The key to buying the best chain saw, as with most power equipment, is to take a bit of time to think carefully about what you need the chain saw to do and how you are likely to use it.
You need to focus on what you need the chainsaw for, not the fact that the guy down the road has just bought a beautiful XYZ123 model and you’d like one the same.
Maybe he got that model because he has a property out of town where he needs to fell a lot of mature hardwood trees and cut up firewood.
And maybe you just need to keep a few fruit trees and garden ornamentals in check.
As you can see, those are very different requirements, so very different chainsaws are going to suit each of you.
So, how should you go about working out what your chainsaw requirements are likely to be?
Well, first, for a bit of entertainment you can watch this video I produced on the subject. But the detailed information is below.
The essential chainsaw buyers’ questions (the EBQs)
There are essential questions that you need to ask yourself when you’re buying any kind of power equipment. I call them the essential buyers’ questions (or EBQs).
Here are the chainsaw buyer’s EBQs.
Work your way through the questions because they will help you get clear in your mind what your are going to need from your chainsaw.
- What type of cutting work are you going to do? Do you just need a chainsaw to trim or cut down shrubs or small trees or are you going to be looking to fell bigger trees and/or cut logs or good sized pieces of firewood?
- If you are dealing with larger trees, will they be hardwoods like maple, oak, ash or gum or softwoods like fir or pine. Obviously, the hardwoods are harder :), so you’ll need more power if those are going to be your chainsaw’s staple diet.
- If you are likely to be working on small trees or shrubs, will you be near a power outlet, so that a corded electric chain saw might be an option or do you expect to be working outside the range of a power source?
- Will you need to undertake a lot of cutting in one go, so that you’ll need a saw that can keep going for hours, or are you more likely to do one-off jobs of short duration?
- Are you only going to need to use your chainsaw from time to time or is it likely to get used regularly (even if only during certain times of the year)?
- How physically strong are you? Again think about the stretches of time that you might be using your saw for and consider whether you have any physical limitations that might mean you should be leaning towards buying a lighter weight model. Bear in mind that the more powerful models are potentially the more dangerous ones if not handled properly.
- Are there any noise limitations in the area where you are most likely to use your saw which mean you should be looking at quieter models?
- Are you willing to carry out some maintenance on your chain saw (or have that maintenance done) or do you want a machine that is maintenance free?
- What is your budget? Chainsaws can range in price from under a $100 to more than $1,000 for a professional grade machine, so it’s a good idea to be clear about where your spending limits are.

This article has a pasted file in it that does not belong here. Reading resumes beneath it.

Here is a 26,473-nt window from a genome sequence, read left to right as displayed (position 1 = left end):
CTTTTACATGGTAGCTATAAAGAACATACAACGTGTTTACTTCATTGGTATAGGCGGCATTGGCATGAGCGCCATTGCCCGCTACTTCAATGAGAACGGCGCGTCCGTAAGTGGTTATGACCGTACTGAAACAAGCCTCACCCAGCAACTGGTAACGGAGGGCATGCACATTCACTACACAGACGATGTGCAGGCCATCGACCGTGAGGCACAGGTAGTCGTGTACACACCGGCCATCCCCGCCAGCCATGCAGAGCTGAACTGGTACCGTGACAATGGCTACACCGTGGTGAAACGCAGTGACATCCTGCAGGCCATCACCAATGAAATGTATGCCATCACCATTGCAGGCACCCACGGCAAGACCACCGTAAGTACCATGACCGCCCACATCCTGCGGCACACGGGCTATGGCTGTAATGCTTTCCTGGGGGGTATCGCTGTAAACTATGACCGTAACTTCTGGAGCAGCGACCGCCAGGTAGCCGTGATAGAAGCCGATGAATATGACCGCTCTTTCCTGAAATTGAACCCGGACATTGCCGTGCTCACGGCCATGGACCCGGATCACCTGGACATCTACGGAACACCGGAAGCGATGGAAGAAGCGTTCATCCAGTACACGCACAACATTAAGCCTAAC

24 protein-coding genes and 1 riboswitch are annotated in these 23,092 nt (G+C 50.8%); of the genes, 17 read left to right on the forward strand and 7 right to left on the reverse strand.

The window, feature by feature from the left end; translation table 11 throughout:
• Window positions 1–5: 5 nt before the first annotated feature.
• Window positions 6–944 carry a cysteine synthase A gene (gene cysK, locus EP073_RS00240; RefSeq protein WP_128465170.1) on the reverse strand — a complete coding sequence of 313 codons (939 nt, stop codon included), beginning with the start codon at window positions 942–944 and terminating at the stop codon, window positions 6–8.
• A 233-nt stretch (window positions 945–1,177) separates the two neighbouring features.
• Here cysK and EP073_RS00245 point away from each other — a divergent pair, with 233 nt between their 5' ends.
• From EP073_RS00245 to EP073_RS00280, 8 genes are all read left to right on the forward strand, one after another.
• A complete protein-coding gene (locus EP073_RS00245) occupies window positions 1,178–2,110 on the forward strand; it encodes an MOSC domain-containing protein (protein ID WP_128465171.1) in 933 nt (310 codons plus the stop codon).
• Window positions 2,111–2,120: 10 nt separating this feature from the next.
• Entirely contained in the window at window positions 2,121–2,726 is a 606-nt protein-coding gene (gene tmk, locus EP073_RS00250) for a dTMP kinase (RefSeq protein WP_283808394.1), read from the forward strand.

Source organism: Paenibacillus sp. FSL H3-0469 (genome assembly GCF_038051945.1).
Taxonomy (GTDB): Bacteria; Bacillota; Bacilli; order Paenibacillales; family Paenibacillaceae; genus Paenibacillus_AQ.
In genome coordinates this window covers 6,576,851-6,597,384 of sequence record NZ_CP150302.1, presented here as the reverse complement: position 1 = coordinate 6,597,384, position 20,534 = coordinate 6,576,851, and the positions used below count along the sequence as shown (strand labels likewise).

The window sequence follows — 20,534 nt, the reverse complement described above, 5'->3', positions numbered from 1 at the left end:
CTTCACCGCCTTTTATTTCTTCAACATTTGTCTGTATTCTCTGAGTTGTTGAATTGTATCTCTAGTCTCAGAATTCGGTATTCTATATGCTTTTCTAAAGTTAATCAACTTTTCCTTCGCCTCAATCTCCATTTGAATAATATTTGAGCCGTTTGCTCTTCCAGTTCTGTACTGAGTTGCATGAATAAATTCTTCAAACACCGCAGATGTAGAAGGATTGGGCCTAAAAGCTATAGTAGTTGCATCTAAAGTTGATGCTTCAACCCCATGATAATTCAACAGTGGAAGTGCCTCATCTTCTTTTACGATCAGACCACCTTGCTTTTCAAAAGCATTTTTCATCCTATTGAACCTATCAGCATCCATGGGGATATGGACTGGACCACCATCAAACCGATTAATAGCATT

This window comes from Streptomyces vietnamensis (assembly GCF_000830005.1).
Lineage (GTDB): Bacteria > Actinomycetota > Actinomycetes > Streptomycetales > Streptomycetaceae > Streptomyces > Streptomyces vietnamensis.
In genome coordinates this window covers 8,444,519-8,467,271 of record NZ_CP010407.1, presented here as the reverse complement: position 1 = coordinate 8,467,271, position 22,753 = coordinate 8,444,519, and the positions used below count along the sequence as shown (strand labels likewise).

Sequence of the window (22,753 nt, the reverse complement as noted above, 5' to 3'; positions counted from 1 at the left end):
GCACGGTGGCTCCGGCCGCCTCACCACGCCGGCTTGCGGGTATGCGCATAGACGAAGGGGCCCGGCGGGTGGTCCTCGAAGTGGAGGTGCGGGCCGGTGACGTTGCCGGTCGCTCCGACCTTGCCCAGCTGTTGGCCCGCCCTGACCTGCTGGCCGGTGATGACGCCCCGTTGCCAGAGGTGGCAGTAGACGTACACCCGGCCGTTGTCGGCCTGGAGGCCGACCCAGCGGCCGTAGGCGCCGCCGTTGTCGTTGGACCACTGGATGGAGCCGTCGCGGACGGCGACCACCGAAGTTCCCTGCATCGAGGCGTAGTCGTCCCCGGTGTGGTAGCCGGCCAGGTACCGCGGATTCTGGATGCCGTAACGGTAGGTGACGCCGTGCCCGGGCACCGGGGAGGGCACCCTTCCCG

Types of chain saw
Leaving aside polesaws, which are dealt with separately on this site, chain saws can be divided into two basic types – gas powered chainsaws and electric chainsaws.
The price of chainsaws generally increases with the power of the engine or electric motor and, to some extent, the length of the cutting bar, which is the part that the chain revolves around.
On the pages listed below, I’ll look at each of the different types of chainsaw. In each case I’ll refer back to the questions above that are relevant for that particular type.
So, if you’ve asked yourself the essential buyers questions, you’ll begin to start getting a feel for the kind of model that will suit you as you make your way through each page.
Believe me, if I’m looking at purchasing something I’m not too familiar with I can be a sucker for the latest, the shiniest, the brightest and the biggest.
I can also sometimes be a sucker for the cheapest and the easiest.
But in almost every case when I give in to those temptations, without properly thinking through what I need the thing for, it ends in frustration, disappointment and wasted money.
And usually an “I told you so” from my wife.
Of course, I’m not so much talking about garden tools and power equipment here, because I do just about manage to take my own advice as far as they’re concerned. But put me among the computers and the TVs and I’m dangerous.
So, remember, buying the best chain saw is all about:
- weighing up your own needs,
- working out which kind of machine will best suit both those needs and your budget,
- then looking for the best models to fit those parameters.
The best models are likely to be those that carry the best range of features for the price you can afford, from a manufacturer with a reputation for quality and reliability.
At OutdoorPowerBuddy I don’t try to feature every model available. I pick the best in class based upon clear evidence of quality.
Gas powered chainsaws
Also, read our selection of the ‘Best of the rest’ – ten other great gas powered chainsaws, here.
Looking for the best electric chainsaw on the market today? Read our very detailed review of the UC35350A Makita chainsaw here. The Makita UC3530A is Outdoorpowerbuddy.com’s top rated electric chainsaw.
Don’t overlook cordless chainsaws. The best, such as our recommended cordless saw, the Oregon PowerNow CS250E cordless chainsaw, will surprise you with their capabilities. This Oregon chainsaw is Outdoorpowerbuddy.com’s top rated cordless electric chainsaw. Read the full Oregon CS250E review here.
More chainsaw buyers guidance
Read on for:
- How to buy the best gas chainsaw
- How to buy the best corded electric chainsaw
- How to buy the best cordless electric chainsaw
- The UC35350A Makita chainsaw – our top rated electric chainsaw
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